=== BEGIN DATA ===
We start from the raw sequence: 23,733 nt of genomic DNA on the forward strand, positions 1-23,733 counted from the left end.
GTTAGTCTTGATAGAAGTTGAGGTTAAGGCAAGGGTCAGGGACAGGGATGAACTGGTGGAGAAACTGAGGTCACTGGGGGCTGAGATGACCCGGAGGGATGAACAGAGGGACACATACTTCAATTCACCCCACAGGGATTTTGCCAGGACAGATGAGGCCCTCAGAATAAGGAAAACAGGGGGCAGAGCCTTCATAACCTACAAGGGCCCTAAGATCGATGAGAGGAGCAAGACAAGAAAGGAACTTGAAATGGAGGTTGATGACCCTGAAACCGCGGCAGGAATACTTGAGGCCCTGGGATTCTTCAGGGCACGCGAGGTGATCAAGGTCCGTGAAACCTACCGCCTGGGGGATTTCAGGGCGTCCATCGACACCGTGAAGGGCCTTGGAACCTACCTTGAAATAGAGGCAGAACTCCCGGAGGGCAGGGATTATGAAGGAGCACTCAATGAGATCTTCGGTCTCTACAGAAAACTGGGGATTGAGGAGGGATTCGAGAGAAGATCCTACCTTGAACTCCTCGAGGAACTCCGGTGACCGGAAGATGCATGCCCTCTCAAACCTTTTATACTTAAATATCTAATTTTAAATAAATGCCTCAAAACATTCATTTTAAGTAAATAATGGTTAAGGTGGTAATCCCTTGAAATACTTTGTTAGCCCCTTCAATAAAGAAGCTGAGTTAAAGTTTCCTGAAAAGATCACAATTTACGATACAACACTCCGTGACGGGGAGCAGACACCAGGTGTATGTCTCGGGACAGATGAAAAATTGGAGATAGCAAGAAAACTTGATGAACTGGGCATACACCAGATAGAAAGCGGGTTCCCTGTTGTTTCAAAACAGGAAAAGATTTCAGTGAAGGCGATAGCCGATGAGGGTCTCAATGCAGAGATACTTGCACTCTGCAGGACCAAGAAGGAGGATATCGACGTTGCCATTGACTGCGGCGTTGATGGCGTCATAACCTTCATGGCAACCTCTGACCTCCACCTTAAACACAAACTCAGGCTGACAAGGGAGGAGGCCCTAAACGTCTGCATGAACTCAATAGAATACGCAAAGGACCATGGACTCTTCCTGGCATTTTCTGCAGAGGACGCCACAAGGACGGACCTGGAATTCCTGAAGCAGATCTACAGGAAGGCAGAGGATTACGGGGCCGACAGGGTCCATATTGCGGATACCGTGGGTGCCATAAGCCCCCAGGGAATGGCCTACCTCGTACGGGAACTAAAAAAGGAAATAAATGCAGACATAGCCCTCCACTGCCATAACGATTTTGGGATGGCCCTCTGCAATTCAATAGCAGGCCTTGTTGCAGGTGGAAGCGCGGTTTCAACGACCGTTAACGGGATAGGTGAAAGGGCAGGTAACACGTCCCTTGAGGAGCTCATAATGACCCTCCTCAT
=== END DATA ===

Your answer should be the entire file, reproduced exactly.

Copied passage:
We start from the raw sequence: 23,733 nt of genomic DNA on the forward strand, positions 1-23,733 counted from the left end.
GTTAGTCTTGATAGAAGTTGAGGTTAAGGCAAGGGTCAGGGACAGGGATGAACTGGTGGAGAAACTGAGGTCACTGGGGGCTGAGATGACCCGGAGGGATGAACAGAGGGACACATACTTCAATTCACCCCACAGGGATTTTGCCAGGACAGATGAGGCCCTCAGAATAAGGAAAACAGGGGGCAGAGCCTTCATAACCTACAAGGGCCCTAAGATCGATGAGAGGAGCAAGACAAGAAAGGAACTTGAAATGGAGGTTGATGACCCTGAAACCGCGGCAGGAATACTTGAGGCCCTGGGATTCTTCAGGGCACGCGAGGTGATCAAGGTCCGTGAAACCTACCGCCTGGGGGATTTCAGGGCGTCCATCGACACCGTGAAGGGCCTTGGAACCTACCTTGAAATAGAGGCAGAACTCCCGGAGGGCAGGGATTATGAAGGAGCACTCAATGAGATCTTCGGTCTCTACAGAAAACTGGGGATTGAGGAGGGATTCGAGAGAAGATCCTACCTTGAACTCCTCGAGGAACTCCGGTGACCGGAAGATGCATGCCCTCTCAAACCTTTTATACTTAAATATCTAATTTTAAATAAATGCCTCAAAACATTCATTTTAAGTAAATAATGGTTAAGGTGGTAATCCCTTGAAATACTTTGTTAGCCCCTTCAATAAAGAAGCTGAGTTAAAGTTTCCTGAAAAGATCACAATTTACGATACAACACTCCGTGACGGGGAGCAGACACCAGGTGTATGTCTCGGGACAGATGAAAAATTGGAGATAGCAAGAAAACTTGATGAACTGGGCATACACCAGATAGAAAGCGGGTTCCCTGTTGTTTCAAAACAGGAAAAGATTTCAGTGAAGGCGATAGCCGATGAGGGTCTCAATGCAGAGATACTTGCACTCTGCAGGACCAAGAAGGAGGATATCGACGTTGCCATTGACTGCGGCGTTGATGGCGTCATAACCTTCATGGCAACCTCTGACCTCCACCTTAAACACAAACTCAGGCTGACAAGGGAGGAGGCCCTAAACGTCTGCATGAACTCAATAGAATACGCAAAGGACCATGGACTCTTCCTGGCATTTTCTGCAGAGGACGCCACAAGGACGGACCTGGAATTCCTGAAGCAGATCTACAGGAAGGCAGAGGATTACGGGGCCGACAGGGTCCATATTGCGGATACCGTGGGTGCCATAAGCCCCCAGGGAATGGCCTACCTCGTACGGGAACTAAAAAAGGAAATAAATGCAGACATAGCCCTCCACTGCCATAACGATTTTGGGATGGCCCTCTGCAATTCAATAGCAGGCCTTGTTGCAGGTGGAAGCGCGGTTTCAACGACCGTTAACGGGATAGGTGAAAGGGCAGGTAACACGTCCCTTGAGGAGCTCATAATGACCCTCCTCAT